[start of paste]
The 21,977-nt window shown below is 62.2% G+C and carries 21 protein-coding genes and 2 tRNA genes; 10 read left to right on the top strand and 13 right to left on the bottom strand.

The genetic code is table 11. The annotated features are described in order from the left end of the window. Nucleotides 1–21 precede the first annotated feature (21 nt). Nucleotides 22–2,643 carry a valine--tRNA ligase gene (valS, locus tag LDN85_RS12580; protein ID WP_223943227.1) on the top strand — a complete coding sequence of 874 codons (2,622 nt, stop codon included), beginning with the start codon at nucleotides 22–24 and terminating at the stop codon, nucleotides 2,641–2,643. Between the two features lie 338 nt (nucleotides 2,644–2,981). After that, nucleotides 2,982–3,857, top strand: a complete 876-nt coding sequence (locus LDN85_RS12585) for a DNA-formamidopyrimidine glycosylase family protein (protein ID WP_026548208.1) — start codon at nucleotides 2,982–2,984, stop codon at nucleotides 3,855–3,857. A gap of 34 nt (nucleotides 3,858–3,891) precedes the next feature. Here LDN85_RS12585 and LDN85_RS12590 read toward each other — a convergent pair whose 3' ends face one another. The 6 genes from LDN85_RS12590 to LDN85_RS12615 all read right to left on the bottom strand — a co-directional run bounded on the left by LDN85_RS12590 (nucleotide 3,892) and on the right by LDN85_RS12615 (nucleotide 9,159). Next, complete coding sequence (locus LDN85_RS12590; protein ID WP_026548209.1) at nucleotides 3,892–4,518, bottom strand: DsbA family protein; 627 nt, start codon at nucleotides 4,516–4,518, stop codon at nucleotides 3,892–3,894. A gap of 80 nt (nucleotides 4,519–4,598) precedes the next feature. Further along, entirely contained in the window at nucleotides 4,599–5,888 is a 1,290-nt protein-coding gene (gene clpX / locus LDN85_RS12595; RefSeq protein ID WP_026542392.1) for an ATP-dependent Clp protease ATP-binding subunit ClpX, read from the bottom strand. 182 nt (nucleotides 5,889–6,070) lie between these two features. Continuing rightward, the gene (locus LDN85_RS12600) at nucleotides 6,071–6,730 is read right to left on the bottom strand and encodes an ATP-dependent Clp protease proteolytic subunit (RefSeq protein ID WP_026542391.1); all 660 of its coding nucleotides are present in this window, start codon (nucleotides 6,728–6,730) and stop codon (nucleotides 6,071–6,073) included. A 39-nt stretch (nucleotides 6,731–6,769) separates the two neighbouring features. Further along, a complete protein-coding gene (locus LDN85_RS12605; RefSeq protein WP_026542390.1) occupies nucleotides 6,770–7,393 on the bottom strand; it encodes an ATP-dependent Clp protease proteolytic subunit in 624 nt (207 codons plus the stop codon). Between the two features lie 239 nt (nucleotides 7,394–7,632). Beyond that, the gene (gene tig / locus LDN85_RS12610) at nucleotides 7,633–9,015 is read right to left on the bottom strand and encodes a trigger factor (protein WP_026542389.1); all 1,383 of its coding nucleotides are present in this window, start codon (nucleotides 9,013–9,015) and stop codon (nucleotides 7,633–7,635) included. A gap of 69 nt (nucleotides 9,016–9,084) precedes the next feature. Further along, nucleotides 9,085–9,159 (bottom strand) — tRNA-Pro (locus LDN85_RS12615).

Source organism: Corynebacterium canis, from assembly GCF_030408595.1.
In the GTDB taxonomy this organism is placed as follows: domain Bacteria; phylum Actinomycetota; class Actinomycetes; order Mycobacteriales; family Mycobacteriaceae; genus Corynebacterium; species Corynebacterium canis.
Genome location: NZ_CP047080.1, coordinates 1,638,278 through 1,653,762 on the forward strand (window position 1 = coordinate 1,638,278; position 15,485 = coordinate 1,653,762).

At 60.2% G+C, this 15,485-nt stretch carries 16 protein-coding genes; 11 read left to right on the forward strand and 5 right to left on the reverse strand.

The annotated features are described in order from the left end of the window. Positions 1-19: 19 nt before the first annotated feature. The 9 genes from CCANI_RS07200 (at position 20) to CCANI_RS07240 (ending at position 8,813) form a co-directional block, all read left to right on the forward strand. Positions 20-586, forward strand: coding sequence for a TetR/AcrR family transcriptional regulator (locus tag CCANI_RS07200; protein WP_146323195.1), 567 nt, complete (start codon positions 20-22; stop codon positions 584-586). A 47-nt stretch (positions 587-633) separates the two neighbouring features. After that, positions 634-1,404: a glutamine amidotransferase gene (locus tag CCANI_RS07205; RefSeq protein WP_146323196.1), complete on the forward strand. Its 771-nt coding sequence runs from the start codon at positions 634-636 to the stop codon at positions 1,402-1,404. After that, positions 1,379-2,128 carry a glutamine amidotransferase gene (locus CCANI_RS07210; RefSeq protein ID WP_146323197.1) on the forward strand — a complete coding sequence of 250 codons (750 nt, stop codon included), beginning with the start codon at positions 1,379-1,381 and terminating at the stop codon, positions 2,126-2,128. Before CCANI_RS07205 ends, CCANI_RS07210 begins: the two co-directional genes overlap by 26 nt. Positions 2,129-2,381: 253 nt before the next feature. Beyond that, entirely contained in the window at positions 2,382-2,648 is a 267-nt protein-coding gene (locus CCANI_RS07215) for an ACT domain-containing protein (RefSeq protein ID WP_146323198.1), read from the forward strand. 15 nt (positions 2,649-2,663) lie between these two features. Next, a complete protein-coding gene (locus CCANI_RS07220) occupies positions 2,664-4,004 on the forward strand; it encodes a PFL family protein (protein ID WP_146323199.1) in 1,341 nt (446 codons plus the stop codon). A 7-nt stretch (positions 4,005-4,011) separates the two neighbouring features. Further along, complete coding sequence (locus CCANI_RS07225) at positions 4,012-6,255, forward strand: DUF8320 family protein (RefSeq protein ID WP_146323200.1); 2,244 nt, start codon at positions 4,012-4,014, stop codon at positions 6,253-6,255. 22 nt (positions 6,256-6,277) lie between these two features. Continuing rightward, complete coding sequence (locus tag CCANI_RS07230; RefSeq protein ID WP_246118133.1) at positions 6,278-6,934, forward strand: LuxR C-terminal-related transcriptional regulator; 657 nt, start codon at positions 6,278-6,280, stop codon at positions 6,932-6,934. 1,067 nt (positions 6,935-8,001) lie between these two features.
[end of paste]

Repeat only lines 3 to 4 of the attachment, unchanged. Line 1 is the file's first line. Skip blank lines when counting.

Source organism: Corynebacterium canis, from assembly GCF_030408595.1.
In the GTDB taxonomy this organism is placed as follows: domain Bacteria; phylum Actinomycetota; class Actinomycetes; order Mycobacteriales; family Mycobacteriaceae; genus Corynebacterium; species Corynebacterium canis.